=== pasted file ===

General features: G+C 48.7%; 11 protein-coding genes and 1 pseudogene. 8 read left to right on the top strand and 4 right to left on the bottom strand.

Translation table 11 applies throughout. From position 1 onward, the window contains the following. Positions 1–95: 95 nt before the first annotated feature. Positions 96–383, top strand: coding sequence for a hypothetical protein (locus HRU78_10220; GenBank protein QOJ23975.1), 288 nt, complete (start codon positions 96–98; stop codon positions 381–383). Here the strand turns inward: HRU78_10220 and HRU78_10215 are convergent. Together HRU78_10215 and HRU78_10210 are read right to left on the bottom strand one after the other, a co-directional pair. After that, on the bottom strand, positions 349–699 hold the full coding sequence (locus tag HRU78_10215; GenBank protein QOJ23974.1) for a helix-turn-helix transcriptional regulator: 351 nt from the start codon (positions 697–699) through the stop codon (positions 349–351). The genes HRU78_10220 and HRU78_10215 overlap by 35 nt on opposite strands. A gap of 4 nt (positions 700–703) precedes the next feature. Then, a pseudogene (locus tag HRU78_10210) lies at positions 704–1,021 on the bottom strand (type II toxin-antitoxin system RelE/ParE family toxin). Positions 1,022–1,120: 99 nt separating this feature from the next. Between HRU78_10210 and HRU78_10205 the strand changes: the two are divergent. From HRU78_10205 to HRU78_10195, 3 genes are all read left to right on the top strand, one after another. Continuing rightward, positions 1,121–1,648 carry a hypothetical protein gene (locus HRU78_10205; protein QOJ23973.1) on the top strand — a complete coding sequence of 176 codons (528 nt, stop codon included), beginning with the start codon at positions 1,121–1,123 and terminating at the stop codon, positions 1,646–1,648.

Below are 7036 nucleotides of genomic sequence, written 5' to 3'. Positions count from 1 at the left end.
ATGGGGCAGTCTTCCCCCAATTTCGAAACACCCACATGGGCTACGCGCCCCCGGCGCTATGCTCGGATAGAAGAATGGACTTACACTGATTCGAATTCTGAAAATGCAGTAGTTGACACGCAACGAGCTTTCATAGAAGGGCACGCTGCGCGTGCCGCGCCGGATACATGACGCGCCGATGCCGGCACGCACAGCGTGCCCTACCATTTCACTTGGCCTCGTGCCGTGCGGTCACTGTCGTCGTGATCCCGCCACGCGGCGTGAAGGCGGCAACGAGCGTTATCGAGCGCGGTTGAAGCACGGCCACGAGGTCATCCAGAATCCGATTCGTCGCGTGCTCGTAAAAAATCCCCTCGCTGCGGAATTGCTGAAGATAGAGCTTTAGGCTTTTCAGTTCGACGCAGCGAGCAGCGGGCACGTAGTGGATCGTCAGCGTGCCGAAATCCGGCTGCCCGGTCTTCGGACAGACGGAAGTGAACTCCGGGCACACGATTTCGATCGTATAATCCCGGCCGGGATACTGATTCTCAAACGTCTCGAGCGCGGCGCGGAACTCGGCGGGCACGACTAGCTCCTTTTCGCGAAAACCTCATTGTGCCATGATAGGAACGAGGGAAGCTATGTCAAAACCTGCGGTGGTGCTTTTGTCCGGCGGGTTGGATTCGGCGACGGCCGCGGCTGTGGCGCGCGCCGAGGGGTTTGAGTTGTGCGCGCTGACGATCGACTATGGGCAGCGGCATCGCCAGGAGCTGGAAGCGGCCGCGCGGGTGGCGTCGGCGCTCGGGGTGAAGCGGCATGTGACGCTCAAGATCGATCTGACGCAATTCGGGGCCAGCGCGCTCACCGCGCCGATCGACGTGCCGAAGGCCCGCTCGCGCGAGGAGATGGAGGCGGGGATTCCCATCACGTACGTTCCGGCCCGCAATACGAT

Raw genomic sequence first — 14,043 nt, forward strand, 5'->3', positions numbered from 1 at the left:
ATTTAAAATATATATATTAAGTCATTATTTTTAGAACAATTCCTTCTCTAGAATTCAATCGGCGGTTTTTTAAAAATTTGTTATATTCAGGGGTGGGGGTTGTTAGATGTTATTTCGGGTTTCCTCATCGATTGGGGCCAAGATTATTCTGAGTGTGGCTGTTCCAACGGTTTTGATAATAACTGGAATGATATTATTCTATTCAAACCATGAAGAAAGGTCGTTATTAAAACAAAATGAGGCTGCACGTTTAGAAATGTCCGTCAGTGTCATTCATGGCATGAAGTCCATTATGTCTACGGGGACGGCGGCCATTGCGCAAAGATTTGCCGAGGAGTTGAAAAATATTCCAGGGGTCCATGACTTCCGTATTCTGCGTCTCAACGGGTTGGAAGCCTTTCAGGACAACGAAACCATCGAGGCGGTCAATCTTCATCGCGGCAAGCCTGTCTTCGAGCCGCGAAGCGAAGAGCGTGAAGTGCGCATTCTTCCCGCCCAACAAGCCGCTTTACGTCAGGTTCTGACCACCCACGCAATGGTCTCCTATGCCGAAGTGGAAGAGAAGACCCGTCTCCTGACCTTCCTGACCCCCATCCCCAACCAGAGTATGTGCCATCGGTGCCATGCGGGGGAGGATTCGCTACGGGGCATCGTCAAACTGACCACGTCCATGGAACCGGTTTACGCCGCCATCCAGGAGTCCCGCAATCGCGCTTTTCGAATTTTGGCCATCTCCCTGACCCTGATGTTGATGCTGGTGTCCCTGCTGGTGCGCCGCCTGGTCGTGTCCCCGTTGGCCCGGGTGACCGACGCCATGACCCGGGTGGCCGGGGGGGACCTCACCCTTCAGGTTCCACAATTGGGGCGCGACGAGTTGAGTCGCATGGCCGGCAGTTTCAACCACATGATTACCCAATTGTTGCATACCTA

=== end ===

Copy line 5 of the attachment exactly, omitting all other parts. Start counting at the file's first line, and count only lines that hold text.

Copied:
Raw genomic sequence first — 14,043 nt, forward strand, 5'->3', positions numbered from 1 at the left: